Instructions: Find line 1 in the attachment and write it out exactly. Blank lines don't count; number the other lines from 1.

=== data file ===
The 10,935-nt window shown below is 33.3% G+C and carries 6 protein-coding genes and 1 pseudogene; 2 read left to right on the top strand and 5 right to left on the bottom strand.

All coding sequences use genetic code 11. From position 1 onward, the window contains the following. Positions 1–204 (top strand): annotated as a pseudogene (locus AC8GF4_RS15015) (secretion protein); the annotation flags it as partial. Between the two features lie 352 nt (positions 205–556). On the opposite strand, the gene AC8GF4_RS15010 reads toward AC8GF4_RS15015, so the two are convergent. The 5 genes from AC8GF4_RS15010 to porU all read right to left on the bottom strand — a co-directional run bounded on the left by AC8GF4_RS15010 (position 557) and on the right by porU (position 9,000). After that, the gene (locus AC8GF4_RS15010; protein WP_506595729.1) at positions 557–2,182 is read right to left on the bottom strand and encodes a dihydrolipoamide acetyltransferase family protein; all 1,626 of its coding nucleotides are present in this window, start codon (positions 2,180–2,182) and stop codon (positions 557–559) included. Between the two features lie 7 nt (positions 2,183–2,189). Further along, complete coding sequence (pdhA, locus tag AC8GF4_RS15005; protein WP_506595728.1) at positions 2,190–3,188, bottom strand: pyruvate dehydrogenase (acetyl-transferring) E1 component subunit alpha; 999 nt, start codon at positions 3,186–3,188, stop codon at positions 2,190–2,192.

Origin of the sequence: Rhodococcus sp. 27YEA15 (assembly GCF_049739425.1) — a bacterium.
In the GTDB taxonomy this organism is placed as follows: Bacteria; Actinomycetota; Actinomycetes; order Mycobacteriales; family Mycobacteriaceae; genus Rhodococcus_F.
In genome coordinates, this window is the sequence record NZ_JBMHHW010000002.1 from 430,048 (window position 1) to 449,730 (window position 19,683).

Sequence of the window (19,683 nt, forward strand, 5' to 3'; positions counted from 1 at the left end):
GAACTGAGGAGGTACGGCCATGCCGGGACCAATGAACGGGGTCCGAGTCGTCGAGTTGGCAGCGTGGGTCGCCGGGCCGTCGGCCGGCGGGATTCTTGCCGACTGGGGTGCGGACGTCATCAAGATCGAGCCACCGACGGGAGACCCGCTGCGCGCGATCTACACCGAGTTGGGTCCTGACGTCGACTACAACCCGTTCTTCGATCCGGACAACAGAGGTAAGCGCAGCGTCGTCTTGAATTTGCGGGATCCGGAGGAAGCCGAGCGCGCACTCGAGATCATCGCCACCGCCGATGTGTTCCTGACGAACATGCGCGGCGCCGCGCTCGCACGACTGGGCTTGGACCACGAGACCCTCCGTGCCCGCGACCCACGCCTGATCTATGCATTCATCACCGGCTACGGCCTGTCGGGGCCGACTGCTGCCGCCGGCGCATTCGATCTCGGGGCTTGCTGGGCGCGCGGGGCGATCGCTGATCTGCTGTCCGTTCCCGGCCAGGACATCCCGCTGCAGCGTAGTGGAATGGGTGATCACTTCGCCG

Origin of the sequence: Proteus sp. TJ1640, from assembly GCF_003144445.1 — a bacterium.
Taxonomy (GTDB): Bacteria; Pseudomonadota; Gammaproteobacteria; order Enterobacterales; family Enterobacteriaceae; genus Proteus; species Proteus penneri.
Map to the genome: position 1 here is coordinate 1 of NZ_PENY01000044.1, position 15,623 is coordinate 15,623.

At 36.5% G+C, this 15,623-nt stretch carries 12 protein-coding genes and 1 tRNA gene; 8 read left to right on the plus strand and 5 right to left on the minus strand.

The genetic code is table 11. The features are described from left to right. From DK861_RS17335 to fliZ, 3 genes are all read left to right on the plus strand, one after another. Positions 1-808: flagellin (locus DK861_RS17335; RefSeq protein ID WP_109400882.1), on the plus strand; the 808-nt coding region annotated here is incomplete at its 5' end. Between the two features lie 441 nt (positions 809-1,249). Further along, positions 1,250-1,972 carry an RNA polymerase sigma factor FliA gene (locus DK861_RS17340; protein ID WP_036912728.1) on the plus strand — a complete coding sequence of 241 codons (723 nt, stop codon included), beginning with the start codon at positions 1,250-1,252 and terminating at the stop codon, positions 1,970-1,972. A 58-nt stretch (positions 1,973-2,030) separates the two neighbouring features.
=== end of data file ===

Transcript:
The 10,935-nt window shown below is 33.3% G+C and carries 6 protein-coding genes and 1 pseudogene; 2 read left to right on the top strand and 5 right to left on the bottom strand.